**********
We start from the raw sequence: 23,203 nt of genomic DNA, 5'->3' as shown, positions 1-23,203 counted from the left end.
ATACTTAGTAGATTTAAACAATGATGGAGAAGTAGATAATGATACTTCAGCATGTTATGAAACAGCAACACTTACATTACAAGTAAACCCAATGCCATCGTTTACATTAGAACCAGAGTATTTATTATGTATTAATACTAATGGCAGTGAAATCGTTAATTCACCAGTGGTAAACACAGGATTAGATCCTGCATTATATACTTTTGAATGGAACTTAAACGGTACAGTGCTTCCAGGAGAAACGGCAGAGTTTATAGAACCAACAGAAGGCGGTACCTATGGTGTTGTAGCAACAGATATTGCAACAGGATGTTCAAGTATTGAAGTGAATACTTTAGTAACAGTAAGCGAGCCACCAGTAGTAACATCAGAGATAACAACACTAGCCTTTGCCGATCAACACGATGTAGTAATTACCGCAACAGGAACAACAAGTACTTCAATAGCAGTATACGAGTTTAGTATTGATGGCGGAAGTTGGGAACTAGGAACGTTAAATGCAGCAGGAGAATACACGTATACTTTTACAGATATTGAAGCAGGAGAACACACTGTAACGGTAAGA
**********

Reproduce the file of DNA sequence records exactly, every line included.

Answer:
We start from the raw sequence: 23,203 nt of genomic DNA, 5'->3' as shown, positions 1-23,203 counted from the left end.
ATACTTAGTAGATTTAAACAATGATGGAGAAGTAGATAATGATACTTCAGCATGTTATGAAACAGCAACACTTACATTACAAGTAAACCCAATGCCATCGTTTACATTAGAACCAGAGTATTTATTATGTATTAATACTAATGGCAGTGAAATCGTTAATTCACCAGTGGTAAACACAGGATTAGATCCTGCATTATATACTTTTGAATGGAACTTAAACGGTACAGTGCTTCCAGGAGAAACGGCAGAGTTTATAGAACCAACAGAAGGCGGTACCTATGGTGTTGTAGCAACAGATATTGCAACAGGATGTTCAAGTATTGAAGTGAATACTTTAGTAACAGTAAGCGAGCCACCAGTAGTAACATCAGAGATAACAACACTAGCCTTTGCCGATCAACACGATGTAGTAATTACCGCAACAGGAACAACAAGTACTTCAATAGCAGTATACGAGTTTAGTATTGATGGCGGAAGTTGGGAACTAGGAACGTTAAATGCAGCAGGAGAATACACGTATACTTTTACAGATATTGAAGCAGGAGAACACACTGTAACGGTAAGA